On November 8, MSC will host a presentation with Dr. Shirley Thompson entitled, Harvesting Hope and food sovereignty in Northern Manitoba.
Dr. Thompson’s presentation will explore risk factors for food insecurity in the North, and the role of Indigenous land use and land management practice.
“For millennia, Indigenous peoples independently sustained themselves by living off traditional territories, guided by Indigenous land management practices to steward the land and increase biodiversity,” says Thompson, who is associate professor at the Natural Resources Institute, with the University of Manitoba. “That Indigenous peoples live with 80% of the world’s biodiversity despite occupying a much smaller amount of land (25%) does speak to the importance of Indigenous land management practice for biodiversity.”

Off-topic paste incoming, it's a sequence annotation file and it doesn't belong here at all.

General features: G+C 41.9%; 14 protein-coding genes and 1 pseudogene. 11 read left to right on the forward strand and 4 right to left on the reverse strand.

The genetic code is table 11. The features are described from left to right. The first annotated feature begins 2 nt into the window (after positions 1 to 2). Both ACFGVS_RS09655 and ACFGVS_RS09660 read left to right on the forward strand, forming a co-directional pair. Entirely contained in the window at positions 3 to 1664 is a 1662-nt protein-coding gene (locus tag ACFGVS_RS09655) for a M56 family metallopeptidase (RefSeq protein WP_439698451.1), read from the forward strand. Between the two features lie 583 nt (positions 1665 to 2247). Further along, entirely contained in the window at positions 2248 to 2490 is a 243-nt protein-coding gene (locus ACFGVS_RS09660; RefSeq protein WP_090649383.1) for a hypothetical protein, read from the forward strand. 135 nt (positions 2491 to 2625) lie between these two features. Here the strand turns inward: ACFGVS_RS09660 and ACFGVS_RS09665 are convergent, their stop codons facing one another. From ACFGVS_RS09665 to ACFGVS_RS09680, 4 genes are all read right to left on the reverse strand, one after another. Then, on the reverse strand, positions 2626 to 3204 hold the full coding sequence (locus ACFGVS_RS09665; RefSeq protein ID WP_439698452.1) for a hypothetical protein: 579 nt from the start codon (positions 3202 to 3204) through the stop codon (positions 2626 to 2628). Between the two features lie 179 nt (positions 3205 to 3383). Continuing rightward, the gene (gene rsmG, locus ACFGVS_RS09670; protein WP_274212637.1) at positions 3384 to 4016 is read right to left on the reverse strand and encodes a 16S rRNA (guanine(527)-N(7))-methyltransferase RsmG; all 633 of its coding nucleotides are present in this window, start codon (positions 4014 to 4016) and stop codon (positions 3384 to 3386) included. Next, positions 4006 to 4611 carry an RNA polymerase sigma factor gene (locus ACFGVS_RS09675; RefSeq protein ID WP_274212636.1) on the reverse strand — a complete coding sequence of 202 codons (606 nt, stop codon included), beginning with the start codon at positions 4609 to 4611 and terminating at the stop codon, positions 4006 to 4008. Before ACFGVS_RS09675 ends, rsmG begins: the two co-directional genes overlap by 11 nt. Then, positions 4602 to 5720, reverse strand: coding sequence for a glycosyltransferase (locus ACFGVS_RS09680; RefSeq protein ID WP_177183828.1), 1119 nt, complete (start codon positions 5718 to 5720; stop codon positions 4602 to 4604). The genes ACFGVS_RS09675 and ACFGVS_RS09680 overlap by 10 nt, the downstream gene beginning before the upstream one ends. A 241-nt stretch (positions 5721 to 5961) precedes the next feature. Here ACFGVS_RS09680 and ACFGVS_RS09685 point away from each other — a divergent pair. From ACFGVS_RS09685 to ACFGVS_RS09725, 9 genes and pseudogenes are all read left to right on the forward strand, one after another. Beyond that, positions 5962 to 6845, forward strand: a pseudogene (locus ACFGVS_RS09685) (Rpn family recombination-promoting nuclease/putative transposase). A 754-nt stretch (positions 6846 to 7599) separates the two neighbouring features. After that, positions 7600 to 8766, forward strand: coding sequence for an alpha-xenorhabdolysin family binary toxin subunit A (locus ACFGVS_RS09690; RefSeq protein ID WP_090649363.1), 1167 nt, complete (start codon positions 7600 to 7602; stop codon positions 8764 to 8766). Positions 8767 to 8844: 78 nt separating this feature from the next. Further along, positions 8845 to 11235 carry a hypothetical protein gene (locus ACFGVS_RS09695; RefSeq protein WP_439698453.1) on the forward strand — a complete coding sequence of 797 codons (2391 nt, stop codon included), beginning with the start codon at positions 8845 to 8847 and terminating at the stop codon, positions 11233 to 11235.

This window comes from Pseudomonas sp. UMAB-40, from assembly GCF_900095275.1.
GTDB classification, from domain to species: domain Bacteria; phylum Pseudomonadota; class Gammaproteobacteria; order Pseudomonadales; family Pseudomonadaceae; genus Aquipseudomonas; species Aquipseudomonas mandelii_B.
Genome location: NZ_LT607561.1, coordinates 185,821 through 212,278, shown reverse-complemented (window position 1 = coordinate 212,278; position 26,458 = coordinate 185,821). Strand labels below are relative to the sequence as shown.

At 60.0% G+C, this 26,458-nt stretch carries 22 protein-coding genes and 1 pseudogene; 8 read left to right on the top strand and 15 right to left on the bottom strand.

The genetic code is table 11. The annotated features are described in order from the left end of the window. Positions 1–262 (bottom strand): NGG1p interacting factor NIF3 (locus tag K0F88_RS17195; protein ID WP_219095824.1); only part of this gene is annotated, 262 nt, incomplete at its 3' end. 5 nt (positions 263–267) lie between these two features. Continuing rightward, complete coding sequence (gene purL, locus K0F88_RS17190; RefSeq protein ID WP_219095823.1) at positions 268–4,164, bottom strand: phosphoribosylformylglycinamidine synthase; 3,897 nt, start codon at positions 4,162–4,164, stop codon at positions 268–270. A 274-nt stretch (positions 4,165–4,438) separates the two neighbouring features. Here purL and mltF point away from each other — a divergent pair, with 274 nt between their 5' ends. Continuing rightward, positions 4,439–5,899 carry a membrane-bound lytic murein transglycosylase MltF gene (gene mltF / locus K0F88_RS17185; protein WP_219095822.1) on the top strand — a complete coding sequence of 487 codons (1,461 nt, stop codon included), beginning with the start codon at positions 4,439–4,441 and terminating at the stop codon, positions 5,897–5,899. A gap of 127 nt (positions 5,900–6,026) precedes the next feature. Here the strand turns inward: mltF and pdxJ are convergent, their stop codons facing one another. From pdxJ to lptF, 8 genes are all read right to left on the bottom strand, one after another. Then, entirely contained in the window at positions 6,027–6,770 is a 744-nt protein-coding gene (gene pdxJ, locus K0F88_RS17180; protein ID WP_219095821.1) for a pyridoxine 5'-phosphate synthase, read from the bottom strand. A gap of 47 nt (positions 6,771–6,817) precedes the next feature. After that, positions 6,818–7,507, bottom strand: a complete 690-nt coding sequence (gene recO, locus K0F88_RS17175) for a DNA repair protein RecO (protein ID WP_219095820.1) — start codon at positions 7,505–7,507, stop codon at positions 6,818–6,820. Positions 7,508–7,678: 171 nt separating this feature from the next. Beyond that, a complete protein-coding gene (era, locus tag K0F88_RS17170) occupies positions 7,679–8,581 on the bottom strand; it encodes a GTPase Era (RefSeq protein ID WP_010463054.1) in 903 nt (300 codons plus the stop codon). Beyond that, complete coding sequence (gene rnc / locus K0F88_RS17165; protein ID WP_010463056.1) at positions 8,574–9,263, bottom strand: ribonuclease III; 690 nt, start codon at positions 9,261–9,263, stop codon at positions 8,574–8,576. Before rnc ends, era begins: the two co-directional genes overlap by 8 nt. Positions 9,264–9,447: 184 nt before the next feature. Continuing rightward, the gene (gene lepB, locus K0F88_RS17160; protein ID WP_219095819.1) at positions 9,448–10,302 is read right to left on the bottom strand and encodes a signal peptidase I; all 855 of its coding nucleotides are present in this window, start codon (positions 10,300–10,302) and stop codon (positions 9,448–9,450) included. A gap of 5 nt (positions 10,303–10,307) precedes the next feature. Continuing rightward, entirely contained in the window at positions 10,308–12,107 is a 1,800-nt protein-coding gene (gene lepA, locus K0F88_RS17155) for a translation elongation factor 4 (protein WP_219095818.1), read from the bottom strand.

Indigenous people in Northern Manitoba are ten times higher at risk to food insecurity due to poverty than their counterparts in the south. Indigenous hunters, gatherers, and agrarians depend on an intact ecosystem that is being unraveled by environmental destruction.
As Indigenous peoples’ traditional territories are increasingly usurped or developed for hydro, mining, and settlement, biodiversity, productivity, and food security of Indigenous people are reduced, the importance of money to buy food from the retail market grows.
The presentation will take place at 12:30 PM on November 8, in room 2MS12 at Menno Simons College.
For more information on this presentation, please contact Hayley Cressall at email@example.com.
Menno Simons College is a program of Canadian Mennonite University, affiliated with the University of Winnipeg.
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